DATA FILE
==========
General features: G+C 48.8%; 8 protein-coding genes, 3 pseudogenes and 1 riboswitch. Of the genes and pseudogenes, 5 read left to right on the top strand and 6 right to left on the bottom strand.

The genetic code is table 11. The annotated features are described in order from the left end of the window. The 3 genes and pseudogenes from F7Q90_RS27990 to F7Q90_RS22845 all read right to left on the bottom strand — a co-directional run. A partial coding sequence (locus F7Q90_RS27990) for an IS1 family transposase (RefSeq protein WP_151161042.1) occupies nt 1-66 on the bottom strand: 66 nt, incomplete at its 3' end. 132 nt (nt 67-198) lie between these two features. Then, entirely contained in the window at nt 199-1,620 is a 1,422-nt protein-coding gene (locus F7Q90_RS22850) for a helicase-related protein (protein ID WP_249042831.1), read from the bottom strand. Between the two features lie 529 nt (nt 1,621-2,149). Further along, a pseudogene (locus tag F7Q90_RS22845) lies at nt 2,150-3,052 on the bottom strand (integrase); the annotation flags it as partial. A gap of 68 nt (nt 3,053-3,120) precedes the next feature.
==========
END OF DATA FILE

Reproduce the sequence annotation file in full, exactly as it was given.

General features: G+C 48.8%; 8 protein-coding genes, 3 pseudogenes and 1 riboswitch. Of the genes and pseudogenes, 5 read left to right on the top strand and 6 right to left on the bottom strand.

The genetic code is table 11. The annotated features are described in order from the left end of the window. The 3 genes and pseudogenes from F7Q90_RS27990 to F7Q90_RS22845 all read right to left on the bottom strand — a co-directional run. A partial coding sequence (locus F7Q90_RS27990) for an IS1 family transposase (RefSeq protein WP_151161042.1) occupies nt 1-66 on the bottom strand: 66 nt, incomplete at its 3' end. 132 nt (nt 67-198) lie between these two features. Then, entirely contained in the window at nt 199-1,620 is a 1,422-nt protein-coding gene (locus F7Q90_RS22850) for a helicase-related protein (protein ID WP_249042831.1), read from the bottom strand. Between the two features lie 529 nt (nt 1,621-2,149). Further along, a pseudogene (locus tag F7Q90_RS22845) lies at nt 2,150-3,052 on the bottom strand (integrase); the annotation flags it as partial. A gap of 68 nt (nt 3,053-3,120) precedes the next feature.